April 2011 -- From Jerry Miller
As an Iowa State faculty member and long-time Iowan, I am thrilled that Iowa is hosting this year’s National Urban Extension Conference May 2-5 in Des Moines. Although cornfields and cows are vital to Iowa’s economy, culture and landscape, so are urban areas. In fact, more than 56 percent of Iowa’s population lives in urban communities.
Extension professionals from 14 states have planned this conference, which will examine the challenges that face land-grant institutions in their urban educational outreach efforts. We are pleased to offer this opportunity for learning and discussion about the needs of urban communities around the nation. Learn more about the conference at www.urbanextensionconference.org.
We’re pleased to welcome Cathann Kress as Iowa State’s next vice president for extension and outreach. She begins her new role July 1. We in ISU Extension’s leadership team look forward to working with her over the next few months to ensure a smooth transition.
“Iowa’s children also serve when family members or other caring adults in their lives are deployed,” said Chris Gleason, Operation: Military Kids program director for ISU Extension. To recognize this service, military families and supporters gathered at the capitol in Des Moines March 24 as Gov. Terry Branstad signed a proclamation declaring April as the Month of the Military Child in Iowa.
ISU Extension’s corn production team has completed a new publication, “Corn Growth and Development,” that replaces “How a Corn Plant Develops” -- the standard reference on corn growth and development for more than 40 years.
The 2011 publication provides an in-depth look at corn, from the moment the seed is planted all the way to maturity. It takes much of what is known about crop physiology and combines that with field agronomics to provide students, corn growers and agronomists the current and technical information they want and can use. Order it from the ISU Extension Online Store.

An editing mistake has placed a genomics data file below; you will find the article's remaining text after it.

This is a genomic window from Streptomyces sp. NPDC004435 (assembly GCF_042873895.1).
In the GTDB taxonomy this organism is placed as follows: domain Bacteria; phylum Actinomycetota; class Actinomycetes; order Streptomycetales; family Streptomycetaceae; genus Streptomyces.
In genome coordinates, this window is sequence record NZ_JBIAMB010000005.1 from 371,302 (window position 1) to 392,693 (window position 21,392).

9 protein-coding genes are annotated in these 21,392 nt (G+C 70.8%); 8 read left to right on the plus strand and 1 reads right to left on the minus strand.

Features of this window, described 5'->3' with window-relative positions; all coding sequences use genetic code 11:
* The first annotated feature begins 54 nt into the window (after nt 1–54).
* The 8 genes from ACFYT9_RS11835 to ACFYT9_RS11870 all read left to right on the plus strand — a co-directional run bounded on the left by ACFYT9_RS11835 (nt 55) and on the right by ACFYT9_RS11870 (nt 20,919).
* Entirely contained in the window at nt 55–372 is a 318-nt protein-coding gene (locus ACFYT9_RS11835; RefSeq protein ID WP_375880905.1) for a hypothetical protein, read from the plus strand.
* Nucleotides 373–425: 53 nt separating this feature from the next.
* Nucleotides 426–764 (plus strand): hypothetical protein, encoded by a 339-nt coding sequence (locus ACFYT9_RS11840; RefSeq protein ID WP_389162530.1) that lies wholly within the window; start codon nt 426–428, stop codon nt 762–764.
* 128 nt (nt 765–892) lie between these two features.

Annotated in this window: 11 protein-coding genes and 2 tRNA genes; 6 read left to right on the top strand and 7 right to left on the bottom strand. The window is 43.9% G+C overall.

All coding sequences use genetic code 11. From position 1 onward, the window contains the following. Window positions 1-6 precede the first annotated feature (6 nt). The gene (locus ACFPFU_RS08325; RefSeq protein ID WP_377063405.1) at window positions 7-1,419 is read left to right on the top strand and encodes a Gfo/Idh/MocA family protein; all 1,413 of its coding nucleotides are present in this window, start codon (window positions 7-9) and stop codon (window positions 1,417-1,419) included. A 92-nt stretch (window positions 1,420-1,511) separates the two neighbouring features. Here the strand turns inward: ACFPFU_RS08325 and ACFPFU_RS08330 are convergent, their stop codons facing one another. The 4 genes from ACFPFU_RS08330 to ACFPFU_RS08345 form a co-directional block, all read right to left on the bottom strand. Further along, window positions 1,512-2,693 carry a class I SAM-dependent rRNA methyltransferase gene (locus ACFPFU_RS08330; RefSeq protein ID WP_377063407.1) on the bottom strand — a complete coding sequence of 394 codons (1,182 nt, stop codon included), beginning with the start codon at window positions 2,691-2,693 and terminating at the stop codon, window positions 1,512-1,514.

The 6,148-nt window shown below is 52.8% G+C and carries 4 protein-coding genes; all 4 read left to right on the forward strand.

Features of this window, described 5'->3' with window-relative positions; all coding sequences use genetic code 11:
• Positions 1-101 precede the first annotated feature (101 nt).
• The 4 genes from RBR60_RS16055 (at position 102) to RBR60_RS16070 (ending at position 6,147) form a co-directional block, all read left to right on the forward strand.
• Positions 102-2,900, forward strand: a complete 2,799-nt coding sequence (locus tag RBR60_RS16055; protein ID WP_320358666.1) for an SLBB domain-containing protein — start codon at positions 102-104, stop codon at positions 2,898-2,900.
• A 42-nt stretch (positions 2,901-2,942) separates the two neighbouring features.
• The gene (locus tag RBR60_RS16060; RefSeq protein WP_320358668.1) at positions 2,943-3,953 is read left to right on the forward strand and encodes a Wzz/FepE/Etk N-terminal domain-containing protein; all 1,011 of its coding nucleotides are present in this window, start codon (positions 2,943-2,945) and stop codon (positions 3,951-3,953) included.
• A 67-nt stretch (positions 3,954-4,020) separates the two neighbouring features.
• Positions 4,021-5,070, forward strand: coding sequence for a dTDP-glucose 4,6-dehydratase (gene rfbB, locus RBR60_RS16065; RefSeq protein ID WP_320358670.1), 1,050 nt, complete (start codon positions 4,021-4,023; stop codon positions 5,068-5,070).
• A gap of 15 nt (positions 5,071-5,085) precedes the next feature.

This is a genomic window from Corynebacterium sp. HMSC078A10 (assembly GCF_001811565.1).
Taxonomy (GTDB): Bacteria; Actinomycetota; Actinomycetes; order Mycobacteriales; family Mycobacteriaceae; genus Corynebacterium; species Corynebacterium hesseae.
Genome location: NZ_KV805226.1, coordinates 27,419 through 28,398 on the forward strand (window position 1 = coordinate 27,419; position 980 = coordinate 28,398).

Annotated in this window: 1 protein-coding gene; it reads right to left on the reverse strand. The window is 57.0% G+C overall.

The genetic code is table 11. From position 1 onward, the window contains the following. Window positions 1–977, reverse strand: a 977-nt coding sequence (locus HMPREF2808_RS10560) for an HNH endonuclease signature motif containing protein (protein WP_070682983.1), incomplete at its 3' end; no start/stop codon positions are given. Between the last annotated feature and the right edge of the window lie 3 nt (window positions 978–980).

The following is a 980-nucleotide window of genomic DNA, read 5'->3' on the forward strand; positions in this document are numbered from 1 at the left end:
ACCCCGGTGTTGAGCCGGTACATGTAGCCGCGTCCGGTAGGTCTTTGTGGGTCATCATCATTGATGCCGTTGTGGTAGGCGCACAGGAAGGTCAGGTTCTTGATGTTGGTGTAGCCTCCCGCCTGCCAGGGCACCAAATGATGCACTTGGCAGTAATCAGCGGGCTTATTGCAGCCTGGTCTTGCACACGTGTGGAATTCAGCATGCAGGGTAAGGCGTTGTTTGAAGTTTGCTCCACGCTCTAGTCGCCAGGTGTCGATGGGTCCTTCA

Southeast Iowa’s growing entrepreneurial economy includes many of Iowa’s newest residents, enterprising Latino immigrants in small communities who are diverse in age, skills and education. Economic developers, service providers and educators are realizing that one set of guidelines and services may not meet the needs and concerns of these diverse entrepreneurs.
That’s why the New Iowa Center collaborated with ISU Extension and the Small Business Development Center to offer entrepreneurship training specifically for Latino business owners.
ISU Extension is piloting Homegrown Lifestyle for those who are eager to reconnect to the land and understand more fully where their food comes from. The 12-week course begins in April in Dallas, Johnson and Woodbury counties.
Extension educators will make weekly presentations via webinar and local extension staff members will conduct related hands-on experiences during each session. “This will be a whirlwind tour of all the topics smallholders need to consider when trying to build a sustainable personal farmscape,” said Andy Larson, ISU Extension small farm sustainability specialist and Homegrown Lifestyle co-leader.
Select Iowa high school students will have the opportunity to visit China this summer as part of the Global Youth Excellence Program, sponsored by ISU Extension, Iowa Farm Bureau Federation and Iowa Soybean Association.
“Our goal is to get more young Iowans engaged in understanding the global nature of the economy and consider the opportunities in food production in a global economy,” said Kirk Leeds, CEO of the Iowa Soybean Association.
Iowa State mascot CY was on tour during Extension Week March 21-25, with stops in Sioux, Pocahontas and Howard counties. CY was part of efforts on campus and across the state to thank existing clients, partners and supporters and build awareness about ISU Extension educational programs.
It starts with Extension, and “it” is the many times Iowans need to know more about something and want reliable information. ISU Extension, through publications, Web pages and educational experiences, is it — the way university research gets to all Iowans so they can apply it to their questions and make sound decisions.